Microsoft and Intel have been in such a lockstep for so long in their promotion of the Windows operating system powered by x86 microprocessors that they have earned the moniker Wintel.
But when does such co-operation reach inappropriate levels? Read more
The dusty world of technical standards setting is full of excitement and intrigue again as 120 delegates from 37 countries convene in Geneva to discuss whether to accept Microsoft’s new Open Office XML software as an international open standard under the International Standards Organisation.
Standard-setting does not normally arouse much interest. It’s usually a group of five or six engineers in a small room voting on an incremental modification to a piece of code few people are even aware exists. But this time the stakes are high – especially for Microsoft, which could stand to lose out on a great deal of business if it does not get the ISO seal of approval. Read more
Are wikis going out of fashion or just being subsumed as an accepted feature of collaborative websites?
Google makes no mention of wikis in its announcement about Google Sites – the fruits of its acquisition of JotSpot, the enterprise-wiki Web 2.0 start-up, in October 2006. Read more
The downbeat report on click-through rates that sent Google’s shares down 4.6 per cent on Tuesday is sure to rub salt in the wounds of shareholders who were already stinging from a sharp drop in the search group’s share price this year. Many will be anxious to determine whether the data from ComScore, which showed flat growth in the rate at which web surfers click on Google’s ads in January, is merely a blip or a sign of something more ominous.
Around 10 per cent of Xbox 360s have been suffering from that irretrievable breakdown known as the “Red Ring of Death”, according to the warranty company SquareTrade, although the figure could be much higher.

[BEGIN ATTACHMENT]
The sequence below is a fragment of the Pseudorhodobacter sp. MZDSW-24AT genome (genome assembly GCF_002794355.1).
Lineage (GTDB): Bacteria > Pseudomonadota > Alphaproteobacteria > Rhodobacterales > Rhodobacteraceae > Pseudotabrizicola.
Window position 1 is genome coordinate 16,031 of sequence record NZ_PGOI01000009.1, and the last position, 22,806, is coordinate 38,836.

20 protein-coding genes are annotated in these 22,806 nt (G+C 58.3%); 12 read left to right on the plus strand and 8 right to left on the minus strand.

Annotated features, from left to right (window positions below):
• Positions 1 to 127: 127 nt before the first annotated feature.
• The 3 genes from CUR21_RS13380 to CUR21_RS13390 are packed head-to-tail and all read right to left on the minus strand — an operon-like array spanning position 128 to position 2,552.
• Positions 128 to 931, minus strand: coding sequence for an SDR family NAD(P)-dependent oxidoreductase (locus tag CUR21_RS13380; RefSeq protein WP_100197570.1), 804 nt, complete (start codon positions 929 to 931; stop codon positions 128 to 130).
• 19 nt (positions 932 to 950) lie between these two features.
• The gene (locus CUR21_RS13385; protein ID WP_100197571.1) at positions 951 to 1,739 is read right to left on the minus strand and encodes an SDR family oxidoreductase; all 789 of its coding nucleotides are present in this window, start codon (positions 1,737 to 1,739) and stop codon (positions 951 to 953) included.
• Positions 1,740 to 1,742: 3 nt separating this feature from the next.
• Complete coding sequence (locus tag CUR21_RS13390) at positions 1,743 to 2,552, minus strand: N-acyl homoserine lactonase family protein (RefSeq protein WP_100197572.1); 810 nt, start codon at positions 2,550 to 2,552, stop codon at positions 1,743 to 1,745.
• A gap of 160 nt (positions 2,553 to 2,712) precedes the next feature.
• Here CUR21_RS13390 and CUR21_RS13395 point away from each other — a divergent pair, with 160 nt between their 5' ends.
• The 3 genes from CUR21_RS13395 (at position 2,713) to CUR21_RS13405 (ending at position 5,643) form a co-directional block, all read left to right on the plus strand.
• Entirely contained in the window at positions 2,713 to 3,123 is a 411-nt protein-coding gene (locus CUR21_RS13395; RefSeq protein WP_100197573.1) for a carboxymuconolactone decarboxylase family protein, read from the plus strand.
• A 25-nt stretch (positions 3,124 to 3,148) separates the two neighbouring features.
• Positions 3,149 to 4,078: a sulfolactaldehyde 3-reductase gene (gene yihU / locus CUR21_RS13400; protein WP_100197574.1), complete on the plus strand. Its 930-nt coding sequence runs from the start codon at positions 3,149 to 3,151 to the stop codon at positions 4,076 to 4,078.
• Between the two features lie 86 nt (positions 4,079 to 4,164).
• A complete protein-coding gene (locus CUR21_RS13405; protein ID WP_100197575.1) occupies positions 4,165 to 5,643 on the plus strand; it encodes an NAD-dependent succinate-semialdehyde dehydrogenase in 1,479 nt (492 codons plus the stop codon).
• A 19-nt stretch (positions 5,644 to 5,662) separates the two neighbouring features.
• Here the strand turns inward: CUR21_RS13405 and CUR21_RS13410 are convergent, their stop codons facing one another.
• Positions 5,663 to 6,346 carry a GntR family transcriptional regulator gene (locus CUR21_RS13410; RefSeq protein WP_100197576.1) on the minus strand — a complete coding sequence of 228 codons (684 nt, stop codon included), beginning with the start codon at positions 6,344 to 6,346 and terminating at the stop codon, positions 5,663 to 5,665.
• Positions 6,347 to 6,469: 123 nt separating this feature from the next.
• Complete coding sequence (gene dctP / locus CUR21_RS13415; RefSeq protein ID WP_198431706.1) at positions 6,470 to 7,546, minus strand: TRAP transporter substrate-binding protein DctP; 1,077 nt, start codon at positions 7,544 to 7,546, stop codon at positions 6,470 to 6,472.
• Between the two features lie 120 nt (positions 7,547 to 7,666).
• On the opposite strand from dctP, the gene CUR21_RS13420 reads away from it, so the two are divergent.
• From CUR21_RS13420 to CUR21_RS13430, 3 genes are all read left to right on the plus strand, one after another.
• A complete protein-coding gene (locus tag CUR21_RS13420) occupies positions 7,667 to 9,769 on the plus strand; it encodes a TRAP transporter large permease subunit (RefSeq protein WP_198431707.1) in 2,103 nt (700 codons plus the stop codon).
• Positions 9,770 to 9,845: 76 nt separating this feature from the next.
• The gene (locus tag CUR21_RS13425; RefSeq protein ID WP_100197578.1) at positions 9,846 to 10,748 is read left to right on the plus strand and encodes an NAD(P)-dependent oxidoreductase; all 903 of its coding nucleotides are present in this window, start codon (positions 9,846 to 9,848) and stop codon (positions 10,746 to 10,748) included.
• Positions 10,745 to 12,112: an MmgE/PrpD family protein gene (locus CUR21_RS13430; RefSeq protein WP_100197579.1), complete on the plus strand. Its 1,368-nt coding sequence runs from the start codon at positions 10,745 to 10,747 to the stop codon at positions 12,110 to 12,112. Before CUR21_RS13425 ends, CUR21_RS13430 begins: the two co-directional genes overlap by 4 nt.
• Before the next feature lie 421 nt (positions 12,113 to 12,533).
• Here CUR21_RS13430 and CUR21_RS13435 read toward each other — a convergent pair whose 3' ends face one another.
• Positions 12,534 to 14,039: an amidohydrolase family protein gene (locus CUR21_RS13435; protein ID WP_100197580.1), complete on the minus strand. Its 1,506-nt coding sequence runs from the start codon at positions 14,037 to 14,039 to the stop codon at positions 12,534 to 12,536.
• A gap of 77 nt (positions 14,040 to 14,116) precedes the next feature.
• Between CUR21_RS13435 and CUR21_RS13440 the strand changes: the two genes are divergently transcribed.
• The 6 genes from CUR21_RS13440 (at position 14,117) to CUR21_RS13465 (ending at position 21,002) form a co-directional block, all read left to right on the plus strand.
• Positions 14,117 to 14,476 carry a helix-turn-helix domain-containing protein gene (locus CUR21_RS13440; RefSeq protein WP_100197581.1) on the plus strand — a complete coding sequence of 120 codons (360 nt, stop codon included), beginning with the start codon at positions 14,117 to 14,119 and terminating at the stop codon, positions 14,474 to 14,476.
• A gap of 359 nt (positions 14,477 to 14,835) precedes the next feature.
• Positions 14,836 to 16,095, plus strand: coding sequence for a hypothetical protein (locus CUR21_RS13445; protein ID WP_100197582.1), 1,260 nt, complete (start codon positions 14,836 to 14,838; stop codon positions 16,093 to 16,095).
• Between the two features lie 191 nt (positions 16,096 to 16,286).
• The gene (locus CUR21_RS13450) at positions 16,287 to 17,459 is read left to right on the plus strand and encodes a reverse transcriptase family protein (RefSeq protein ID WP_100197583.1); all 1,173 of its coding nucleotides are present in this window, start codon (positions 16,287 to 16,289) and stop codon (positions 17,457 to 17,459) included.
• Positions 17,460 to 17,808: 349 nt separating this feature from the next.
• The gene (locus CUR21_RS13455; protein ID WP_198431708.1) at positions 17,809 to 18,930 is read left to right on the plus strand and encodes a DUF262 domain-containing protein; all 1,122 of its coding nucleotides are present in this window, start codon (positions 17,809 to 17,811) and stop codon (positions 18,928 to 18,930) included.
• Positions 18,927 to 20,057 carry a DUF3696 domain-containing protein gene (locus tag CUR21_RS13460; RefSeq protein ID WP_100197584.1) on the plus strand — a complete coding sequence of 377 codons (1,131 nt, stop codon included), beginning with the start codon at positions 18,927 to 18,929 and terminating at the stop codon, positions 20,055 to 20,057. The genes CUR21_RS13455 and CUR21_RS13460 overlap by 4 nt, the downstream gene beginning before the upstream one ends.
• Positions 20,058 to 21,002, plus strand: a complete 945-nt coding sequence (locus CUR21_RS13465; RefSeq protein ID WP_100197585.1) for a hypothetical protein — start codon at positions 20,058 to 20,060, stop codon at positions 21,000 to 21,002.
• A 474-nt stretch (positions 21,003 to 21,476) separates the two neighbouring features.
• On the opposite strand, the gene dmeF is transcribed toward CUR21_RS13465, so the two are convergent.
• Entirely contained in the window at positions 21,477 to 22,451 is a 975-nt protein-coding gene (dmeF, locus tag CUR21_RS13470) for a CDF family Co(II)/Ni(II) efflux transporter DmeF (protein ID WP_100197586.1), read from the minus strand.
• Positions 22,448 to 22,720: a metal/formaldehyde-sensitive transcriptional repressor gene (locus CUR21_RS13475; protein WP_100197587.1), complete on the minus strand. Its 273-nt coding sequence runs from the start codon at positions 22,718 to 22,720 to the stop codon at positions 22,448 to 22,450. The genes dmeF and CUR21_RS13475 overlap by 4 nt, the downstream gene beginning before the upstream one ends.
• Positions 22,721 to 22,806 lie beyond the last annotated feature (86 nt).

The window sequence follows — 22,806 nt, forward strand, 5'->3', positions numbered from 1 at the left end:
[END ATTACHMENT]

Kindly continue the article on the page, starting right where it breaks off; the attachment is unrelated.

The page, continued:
The problem forced Microsoft to take a charge of more than $1bn for the cost of repairs in its last financial year, but the company refused to reveal what percentage of its consoles were suffering from the failure. Read more
Rising home inventories, falling house prices and tighter mortgage lending do not seem the ideal conditions to be launching a real-estate site.
But Alex Chang, chief executive of Roost.com, says it is the best of times. Read more
One interesting comment from this morning’s Electronic Arts conference call on its proposed take-out of Take-Two was on the subject of games for grown-ups.
“EA is notably underrepresented in M-rated [Mature audience] content, this gives us additional M-rated content, in fact it gives us the world’s best M-rated content,” said John Riccitiello, chief executive. Read more
Not many internet retailers have made it to $1bn in revenues. Amazon got there in less than four years and didn’t look back, but for most others the going has been tough. After the first flurry of dotcom hopefuls it was left to the bricks-and-mortar brigade to invade the internet. Read more
At least Microsoft and Yahoo can agree on one thing. Noone wants the best brains to bolt (last week Bradley Horowitz, head of the company’s Advanced Development Division, left for Google, joining a brain drain that has been underway for some time – and yes, the A.D.D. acronym seems to have been a deliberate joke, to judge from Horowitz’s blog.) Read more
Bill Gates has kept out of the public eye on Yahoo, leaving it to Steve Ballmer to lead the charge. So it was intriguing to hear him talk about the situation when I spoke to him on Monday (the conversation had been arranged to discuss Microsoft’s decision to give away its developer tools to students, but how could it not turn to Yahoo as well?)
With Microsoft and Yahoo apparently waiting to see who blinks first (Is a Yahoo alliance with Google or News Corp really just a bluff? Will Microsoft sweeten its bid?) Gates was not about to negotiate in public. But he talked fairly freely about competition with Google. Read more